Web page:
• Give and receive. I bring home a treasure chest full of valuable relationships and insights when I follow the “love your neighbor as yourself” rule. I try to stretch the bounds of my comfort level every day by starting conversations with strangers and looking for ways to be helpful. It always pays off.
  • Don’t forget to love your closest neighbor as yourself. It’s not easy on the husband I leave behind. Sure, he may say he’s happy with chili dogs for dinner every night, but it keeps the sparks sparking if I find creative ways to love him during the time I’m gone. For me, this has to be set up before I leave – or it won’t get done!

For the Oregon Christian Writers summer conference this year, I’m taking the essentials and one quirky item, my little box fan. It helps me sleep, and getting good sleep helps me take better notes. It also gives me clearer thinking for the editor, agent, and mentor appointments I  plan to sign up for.

I’m certain I won’t need to take extra bedding.

by Kathy Sheldon Davis

Sheltering a Lost Soul – Psalm 68:5-6

The caseworker, working after-hours, sat at a large corner desk while a small boy played at her feet. The drive to Corvallis had taken me longer than expected, and when she introduced me to our new foster child, he looked at me with quiet, sad eyes.

What had he seen unfold before him today, bringing him to this difficult place away from his mother who doted on him and family who was always nearby? I may never know, but we took him home and loved him as best we knew how.

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Juan Marcos* stayed with us only a week, but before he left I’d met his mother, aunt, and grandmother, all who expressed gratitude to me for caring for their precious boy. For them, I was a lifesaver.

What does love cost?

It wasn’t a great sacrifice to have Juan in our home. He was easy to look after, and a delightful playmate for the other children. Keeping him was a joyful work, a mirror of God’s work.

“Father of the fatherless and protector of widows is God in his holy habitation. God settles the solitary in a home; he leads out the prisoners to prosperity, but the rebellious dwell in a parched land” (Psalm 68:5-6 ESV).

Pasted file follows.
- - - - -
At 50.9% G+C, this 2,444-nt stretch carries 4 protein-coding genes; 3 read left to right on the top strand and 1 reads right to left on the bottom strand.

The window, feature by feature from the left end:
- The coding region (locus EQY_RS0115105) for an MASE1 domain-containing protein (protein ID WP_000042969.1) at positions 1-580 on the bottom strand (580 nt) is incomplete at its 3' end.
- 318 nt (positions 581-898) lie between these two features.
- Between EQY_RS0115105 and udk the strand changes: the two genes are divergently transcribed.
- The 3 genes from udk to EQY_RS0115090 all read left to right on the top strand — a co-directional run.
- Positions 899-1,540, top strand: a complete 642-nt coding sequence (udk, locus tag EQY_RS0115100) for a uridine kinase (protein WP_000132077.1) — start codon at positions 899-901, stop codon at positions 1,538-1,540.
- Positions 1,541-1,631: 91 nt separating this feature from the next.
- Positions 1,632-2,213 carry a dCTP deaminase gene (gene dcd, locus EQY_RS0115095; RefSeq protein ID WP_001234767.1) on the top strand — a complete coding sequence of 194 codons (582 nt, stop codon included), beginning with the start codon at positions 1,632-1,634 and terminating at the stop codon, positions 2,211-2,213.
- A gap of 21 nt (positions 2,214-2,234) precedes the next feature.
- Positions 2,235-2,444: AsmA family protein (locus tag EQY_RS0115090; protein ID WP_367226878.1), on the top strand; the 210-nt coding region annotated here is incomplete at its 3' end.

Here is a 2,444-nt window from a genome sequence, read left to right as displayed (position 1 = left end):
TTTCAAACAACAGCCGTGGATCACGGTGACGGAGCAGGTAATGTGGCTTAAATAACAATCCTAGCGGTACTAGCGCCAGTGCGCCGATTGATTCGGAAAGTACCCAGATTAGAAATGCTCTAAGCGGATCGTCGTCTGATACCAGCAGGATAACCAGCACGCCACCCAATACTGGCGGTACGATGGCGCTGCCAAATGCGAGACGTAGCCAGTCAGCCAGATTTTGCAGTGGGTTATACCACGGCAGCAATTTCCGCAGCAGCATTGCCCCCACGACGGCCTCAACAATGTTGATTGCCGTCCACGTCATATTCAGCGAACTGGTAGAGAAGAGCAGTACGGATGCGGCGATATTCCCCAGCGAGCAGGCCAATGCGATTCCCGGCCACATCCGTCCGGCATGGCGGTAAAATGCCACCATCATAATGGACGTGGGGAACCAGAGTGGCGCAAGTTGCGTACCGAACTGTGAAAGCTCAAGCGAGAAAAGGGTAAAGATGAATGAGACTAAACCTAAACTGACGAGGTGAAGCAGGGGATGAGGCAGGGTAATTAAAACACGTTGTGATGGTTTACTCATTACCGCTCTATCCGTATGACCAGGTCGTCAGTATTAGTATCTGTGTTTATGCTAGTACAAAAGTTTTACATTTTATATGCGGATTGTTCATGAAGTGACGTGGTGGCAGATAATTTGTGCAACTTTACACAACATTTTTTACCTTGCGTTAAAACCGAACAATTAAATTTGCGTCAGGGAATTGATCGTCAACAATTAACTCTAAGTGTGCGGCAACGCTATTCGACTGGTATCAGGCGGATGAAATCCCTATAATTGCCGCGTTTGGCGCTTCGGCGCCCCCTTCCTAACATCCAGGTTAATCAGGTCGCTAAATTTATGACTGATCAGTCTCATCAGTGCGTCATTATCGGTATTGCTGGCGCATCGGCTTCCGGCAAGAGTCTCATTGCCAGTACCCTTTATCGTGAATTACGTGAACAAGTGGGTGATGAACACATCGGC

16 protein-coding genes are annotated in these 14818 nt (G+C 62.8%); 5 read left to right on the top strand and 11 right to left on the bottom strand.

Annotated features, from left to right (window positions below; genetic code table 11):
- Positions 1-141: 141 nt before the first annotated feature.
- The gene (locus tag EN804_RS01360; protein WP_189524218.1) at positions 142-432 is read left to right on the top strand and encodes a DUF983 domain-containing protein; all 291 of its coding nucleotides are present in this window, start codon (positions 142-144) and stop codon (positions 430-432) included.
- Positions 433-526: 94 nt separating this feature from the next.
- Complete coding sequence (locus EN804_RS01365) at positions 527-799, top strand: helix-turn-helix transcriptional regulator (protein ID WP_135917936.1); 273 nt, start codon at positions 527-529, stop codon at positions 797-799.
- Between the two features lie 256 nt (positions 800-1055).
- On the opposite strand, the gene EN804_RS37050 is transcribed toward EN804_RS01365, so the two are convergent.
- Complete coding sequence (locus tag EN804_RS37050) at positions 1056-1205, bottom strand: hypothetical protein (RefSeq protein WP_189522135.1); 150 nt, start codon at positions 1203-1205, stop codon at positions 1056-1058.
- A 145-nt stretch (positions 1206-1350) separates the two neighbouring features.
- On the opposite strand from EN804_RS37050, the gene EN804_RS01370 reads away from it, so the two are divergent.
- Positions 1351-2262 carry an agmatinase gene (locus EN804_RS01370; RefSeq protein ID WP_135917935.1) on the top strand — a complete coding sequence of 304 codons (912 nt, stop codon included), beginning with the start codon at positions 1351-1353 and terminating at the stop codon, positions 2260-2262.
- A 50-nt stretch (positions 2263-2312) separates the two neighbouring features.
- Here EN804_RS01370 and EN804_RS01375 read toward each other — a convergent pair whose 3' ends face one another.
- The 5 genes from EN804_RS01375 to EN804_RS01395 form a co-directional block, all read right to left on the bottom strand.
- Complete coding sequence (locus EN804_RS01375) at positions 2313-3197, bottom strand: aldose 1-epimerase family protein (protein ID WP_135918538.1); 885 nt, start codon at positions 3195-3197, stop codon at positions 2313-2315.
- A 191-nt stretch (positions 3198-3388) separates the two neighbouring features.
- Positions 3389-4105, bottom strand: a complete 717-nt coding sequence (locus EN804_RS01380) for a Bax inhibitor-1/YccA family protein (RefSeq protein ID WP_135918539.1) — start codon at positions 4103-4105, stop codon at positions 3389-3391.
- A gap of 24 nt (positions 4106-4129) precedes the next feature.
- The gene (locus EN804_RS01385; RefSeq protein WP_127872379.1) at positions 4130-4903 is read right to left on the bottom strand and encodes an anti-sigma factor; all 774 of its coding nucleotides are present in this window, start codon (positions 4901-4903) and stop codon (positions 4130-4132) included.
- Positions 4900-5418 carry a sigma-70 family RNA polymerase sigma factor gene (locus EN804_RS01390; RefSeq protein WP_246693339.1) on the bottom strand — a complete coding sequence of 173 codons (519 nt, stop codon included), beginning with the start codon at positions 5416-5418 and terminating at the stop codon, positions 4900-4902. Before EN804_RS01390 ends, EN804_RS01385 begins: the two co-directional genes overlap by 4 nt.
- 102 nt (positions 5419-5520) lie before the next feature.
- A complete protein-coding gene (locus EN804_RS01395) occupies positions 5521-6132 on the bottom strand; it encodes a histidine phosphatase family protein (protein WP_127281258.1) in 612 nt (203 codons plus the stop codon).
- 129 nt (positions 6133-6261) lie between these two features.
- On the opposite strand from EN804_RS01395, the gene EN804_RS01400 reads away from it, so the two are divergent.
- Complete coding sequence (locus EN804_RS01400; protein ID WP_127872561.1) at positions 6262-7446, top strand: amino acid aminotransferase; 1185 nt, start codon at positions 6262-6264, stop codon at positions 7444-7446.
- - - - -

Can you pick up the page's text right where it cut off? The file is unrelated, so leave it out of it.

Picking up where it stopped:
It was a privilege to have him in our family, and I hope, like I do for everyone in my path, to see him in God’s kingdom one day.

We’re camping

A couple weeks ago Jerry and I camped at Waldo Lake with our son and his family which currently includes two foster children. Liam* likes calling me grandma, just like my grandsons. Right now, I’m the only grandma he has. He is 4 years old, and he wasn’t thinking much about the family he loves but doesn’t have nearby. For this time we are his other family, and we’re camping.

My husband gently instructed Liam in how to aim his arrow safely. Liam scrunched up his face and let the arrow fly, hitting his target dead on. He immediately turned my direction to flash a proud grin.

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In my years as foster mom I’ve learned I can’t expect to understand everything a displaced child goes through. I don’t know all they suffer, and I can’t always help. Maybe Liam doesn’t need me to fix anything, anyway. He just wants to know a grandma saw him hit his target and thinks he’s pretty special.

There’s a young man I care about who’s experiencing a lot of trouble. He called me from jail, and I gave him all the time and support I could. He doesn’t need me to fix anything. I couldn’t anyway, but you can bet I was in court to show him there’s an older lady who thinks he’s awfully special.

Sometimes it seems our problems will never be resolved, like it does to a child languishing in foster care. That’s when we need to borrow a parent, a family, or maybe a grandma or friend, for loving support while God leads us to better days.

And sometimes, loving each other is all the answer we need for now.

by Kathy Sheldon Davis

*names have been changed to protect children’s privacy